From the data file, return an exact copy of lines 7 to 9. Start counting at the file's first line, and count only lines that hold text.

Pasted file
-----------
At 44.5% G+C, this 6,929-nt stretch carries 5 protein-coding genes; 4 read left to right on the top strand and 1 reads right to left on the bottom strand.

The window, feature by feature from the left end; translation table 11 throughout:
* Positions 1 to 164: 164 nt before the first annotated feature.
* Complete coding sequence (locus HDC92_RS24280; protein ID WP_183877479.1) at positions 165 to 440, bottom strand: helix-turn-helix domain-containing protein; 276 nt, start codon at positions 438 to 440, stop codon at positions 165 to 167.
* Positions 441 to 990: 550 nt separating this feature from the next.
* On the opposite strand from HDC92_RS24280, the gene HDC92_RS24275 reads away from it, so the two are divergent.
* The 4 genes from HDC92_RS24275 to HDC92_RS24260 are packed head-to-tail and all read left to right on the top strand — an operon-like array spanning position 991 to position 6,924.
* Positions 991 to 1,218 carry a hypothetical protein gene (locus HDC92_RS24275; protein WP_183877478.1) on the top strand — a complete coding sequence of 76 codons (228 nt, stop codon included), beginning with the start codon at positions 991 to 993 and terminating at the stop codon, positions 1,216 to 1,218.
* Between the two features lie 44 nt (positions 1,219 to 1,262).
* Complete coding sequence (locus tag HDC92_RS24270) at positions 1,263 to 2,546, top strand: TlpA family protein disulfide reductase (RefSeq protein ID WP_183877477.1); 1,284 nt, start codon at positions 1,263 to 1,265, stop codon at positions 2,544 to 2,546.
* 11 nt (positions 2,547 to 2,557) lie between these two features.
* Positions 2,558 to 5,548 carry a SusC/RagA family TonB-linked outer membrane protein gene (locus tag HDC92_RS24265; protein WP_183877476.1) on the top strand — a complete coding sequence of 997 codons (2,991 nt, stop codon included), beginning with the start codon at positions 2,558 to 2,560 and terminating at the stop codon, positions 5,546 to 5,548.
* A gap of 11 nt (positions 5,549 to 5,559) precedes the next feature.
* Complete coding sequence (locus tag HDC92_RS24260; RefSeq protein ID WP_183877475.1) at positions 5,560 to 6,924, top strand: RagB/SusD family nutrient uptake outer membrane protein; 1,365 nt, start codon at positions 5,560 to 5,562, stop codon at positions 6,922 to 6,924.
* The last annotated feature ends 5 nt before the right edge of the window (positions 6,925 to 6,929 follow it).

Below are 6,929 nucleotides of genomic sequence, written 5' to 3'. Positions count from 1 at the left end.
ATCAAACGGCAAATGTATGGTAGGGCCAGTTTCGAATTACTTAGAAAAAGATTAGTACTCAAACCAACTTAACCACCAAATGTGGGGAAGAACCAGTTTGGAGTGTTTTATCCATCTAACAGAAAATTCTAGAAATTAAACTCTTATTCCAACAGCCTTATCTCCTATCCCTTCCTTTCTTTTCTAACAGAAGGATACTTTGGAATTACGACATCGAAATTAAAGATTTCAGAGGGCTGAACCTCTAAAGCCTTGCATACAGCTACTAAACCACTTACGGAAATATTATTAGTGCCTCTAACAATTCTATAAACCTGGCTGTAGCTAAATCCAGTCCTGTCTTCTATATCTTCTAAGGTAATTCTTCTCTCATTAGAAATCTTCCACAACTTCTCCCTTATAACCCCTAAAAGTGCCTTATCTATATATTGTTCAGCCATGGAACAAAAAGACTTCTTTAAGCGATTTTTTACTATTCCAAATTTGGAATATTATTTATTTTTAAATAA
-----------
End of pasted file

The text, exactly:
* The 4 genes from HDC92_RS24275 to HDC92_RS24260 are packed head-to-tail and all read left to right on the top strand — an operon-like array spanning position 991 to position 6,924.
* Positions 991 to 1,218 carry a hypothetical protein gene (locus HDC92_RS24275; protein WP_183877478.1) on the top strand — a complete coding sequence of 76 codons (228 nt, stop codon included), beginning with the start codon at positions 991 to 993 and terminating at the stop codon, positions 1,216 to 1,218.
* Between the two features lie 44 nt (positions 1,219 to 1,262).